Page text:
Sometimes, I do not know how to approach the topic of civil rights and race relations. I am a white woman. I grew up in the South. I grew up in a home where racist jokes were a norm. I had a confederate flag in my room. I would have told you it was about heritage and not hate… I cringe at the very thought of it now. I remember on more than one occassion, after relating an incident that happened at school… like a fight… or once a car accident I was in on the way to school…being asked, “Was he black?” As if that would explain all… was he black? Because that must have been the root of it all.
After the car accident I was in on the way to school… when a car pulled out in front of me and slid into my lane, causing me to crash into it… and thus causing the car behind me to crash into me… I came home and was asked, “Was he black?” I finally challenged that question. No… no he was not. And what difference does that make? No… he was not. He was, in fact, a rich white guy that lived a few neighborhoods over. I asked to stop being asked that question… because it would never make a difference.
Why am I sharing this? I don’t know… I think because I want to not be just some other white person whose indifference to issues of race perpetuates a system that has failed humans. I want to think that in some small way, I am breaking a cycle. I knew the jokes I heard and the comments that came were wrong. I said no… this must stop.
But I still feel completely inadequate and ill equipped.
My husband and I met with some of his friends a few years ago to have an honest conversation about race relations. We tried to reach out to other friends and it seemed that simply because we were white, we were seen as an enemy… a naive, racist enemy. I am thankful for those friends who sat with us. I’m not sure how they felt walking away from us. We just wanted a space where we could ask questions, share our heart, and know how we can make steps to help in racial reconciliation.
It was a long and challenging coversation. I am thankful for it. At the end of it all, our friend said, “Two things- Don’t be racist. Stop racist talk.”
Don’t be racist.
Stop racist talk.
In an effort to educate and continue to create a new narrative for my children, I am requiring them to take a Civil Rights course in middle school. We use the Civil Rights course offered through Schoolhouse Teachers. It combines reading, videos, and other resources to share the history of Civil Rights in the United States.
Every six months, we go to St. Jude Children’s Research Hospital for my cancer warrior’s bi annual appointments. We just went a couple of weeks ago. We had a little bit of time between appointments so we headed over to the National Civil Rights Museum. This was my second time visiting the museum. We went a couple of years ago when my son did the course. This time was my 7th grade daughter’s turn. Her little sisters came as well.
The museum is located in the Lorraine Motel where Martin Luther King Jr. was assassinated. He was in Memphis to support the sanitation workers who were on strike. They were protesting unequal wages and work conditions. He was assasinated when he stepped out on the balcony on April 4, 1968. The hotel has been rennovated and transformed into the Civil Rights Museum.
The museum is set up chronoligically. The first display you visit is one of the history of the African slave trade. There are images, videos and scupltures that help paint the picture of such a dark time in our history. My girls would get excited when they recognized something they had read or heard in other contexts. We listen to to a lot of Adventures in Odyssey… there are several stories surrounding black history throughout the series. That is where my girls learned about the Underground Railroad and Fisk University, among other things.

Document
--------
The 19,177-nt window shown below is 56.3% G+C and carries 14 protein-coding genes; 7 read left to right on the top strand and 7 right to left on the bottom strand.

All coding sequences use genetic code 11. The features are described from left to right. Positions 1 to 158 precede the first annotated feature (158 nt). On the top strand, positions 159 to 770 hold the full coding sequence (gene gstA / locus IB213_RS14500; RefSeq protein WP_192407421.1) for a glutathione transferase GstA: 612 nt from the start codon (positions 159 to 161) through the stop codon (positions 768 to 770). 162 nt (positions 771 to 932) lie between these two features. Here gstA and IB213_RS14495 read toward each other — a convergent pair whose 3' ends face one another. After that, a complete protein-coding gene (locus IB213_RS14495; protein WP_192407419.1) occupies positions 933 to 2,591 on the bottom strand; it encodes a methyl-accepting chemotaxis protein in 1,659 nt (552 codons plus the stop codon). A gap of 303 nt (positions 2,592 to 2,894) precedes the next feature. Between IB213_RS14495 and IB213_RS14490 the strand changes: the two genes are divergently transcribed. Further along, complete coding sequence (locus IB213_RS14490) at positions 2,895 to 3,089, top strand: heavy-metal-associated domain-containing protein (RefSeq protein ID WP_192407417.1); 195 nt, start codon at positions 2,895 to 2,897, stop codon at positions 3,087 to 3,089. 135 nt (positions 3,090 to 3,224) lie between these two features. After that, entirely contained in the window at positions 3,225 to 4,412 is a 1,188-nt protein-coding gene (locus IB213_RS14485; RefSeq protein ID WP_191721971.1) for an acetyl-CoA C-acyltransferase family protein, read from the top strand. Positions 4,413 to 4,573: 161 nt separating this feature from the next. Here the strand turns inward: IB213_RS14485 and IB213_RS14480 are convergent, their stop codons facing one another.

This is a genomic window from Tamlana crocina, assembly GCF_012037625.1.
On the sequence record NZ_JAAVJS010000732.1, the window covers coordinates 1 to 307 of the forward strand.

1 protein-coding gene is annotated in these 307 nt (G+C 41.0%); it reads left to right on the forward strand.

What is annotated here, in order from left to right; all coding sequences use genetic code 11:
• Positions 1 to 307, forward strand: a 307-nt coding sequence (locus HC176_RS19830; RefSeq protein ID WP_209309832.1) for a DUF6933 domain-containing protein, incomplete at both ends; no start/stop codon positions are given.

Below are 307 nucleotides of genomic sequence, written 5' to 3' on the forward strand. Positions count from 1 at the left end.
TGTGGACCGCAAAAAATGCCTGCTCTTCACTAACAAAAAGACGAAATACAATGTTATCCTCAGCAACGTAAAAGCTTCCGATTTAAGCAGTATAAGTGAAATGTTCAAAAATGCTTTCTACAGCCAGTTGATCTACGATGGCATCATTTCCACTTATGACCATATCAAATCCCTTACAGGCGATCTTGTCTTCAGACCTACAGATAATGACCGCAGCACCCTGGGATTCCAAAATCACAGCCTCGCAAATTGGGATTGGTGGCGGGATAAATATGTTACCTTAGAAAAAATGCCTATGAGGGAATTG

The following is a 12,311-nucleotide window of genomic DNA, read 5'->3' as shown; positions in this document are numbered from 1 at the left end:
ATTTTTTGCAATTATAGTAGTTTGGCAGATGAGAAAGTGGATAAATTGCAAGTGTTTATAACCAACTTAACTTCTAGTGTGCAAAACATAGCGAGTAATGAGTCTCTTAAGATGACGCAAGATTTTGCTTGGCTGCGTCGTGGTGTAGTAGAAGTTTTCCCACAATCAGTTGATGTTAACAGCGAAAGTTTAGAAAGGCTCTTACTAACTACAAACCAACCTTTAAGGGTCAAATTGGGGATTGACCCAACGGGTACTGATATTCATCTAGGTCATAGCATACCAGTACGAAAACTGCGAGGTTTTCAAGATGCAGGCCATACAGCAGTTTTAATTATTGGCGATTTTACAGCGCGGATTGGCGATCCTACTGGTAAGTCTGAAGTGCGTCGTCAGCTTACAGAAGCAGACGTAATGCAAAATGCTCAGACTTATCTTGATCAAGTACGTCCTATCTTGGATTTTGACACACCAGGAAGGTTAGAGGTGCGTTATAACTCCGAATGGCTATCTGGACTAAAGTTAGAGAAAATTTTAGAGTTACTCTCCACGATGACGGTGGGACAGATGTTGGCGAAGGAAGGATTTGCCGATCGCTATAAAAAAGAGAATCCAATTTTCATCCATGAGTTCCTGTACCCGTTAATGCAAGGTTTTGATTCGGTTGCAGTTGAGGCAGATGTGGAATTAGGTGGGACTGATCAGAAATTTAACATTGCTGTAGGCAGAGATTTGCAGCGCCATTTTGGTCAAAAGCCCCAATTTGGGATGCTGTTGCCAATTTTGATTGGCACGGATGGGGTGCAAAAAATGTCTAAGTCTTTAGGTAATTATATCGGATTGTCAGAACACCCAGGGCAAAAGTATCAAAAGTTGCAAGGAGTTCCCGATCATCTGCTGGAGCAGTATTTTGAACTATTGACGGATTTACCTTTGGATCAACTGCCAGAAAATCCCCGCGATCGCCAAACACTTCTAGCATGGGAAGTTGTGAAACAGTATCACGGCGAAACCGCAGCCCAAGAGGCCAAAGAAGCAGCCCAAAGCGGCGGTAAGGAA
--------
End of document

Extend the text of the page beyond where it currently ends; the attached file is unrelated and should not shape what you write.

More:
The displays at the museum do have a lot of reading which made it a little hard for my younger two. My eight year old really liked the displays that included phones she could pick up to hear interviews and explanations of different events. I loved hearing the interviews with actual people and not just historians recounting events.
My girls had a hard time understanding why black people weren’t supposed to sit on buses or go to school with white people. That is just not the world they have grown up in. They cannot understand the level of hatred that throws fire bombs into a bus or sprays children with high powered hoses. In a way, visiting the museum made my kids grow up a little and lose some innocence. I hope they will always be appauled by what they saw.
There was a story of a 12 year old white girl who stepped up to take water to the freedom riders who were burned and hurting when their bus was set on fire. She did a very decent human thing- she saw a need and took steps to care for others. Because she was 12, she was too young to be put on trial or taken to jail for giving help. My girls got so excited about the thought… they started imagining what it would have been like to be there and help her as she helped others.
“Our lives begin to end the day we become silent about things that matter”Martin Luther King Jr.
“Darkness cannot drive out darkness, only light can do that. Hate cannot drive out hate, only love can do that.”Martin Luther King Jr.
A question I try to ask my kids after we visit a museum, watch a movie, read a book is, “What do you think the creator of this wanted you to know?” My son said, when asked about the Civil Rights Museum, “The history of our country… the good and the bad… things we shouldn’t repeat.” My 7th grade daughter said, “The work of Martin Luther King Jr. so we can keep it going.”
Do you have a Civil Rights Museum near you? I highly recommend taking your kids. Start a conversation with them. Learn the history. Create a new narrative.
What resources do you have for helping your kids understand the Civil Rights Movement? Comment below and share the wealth.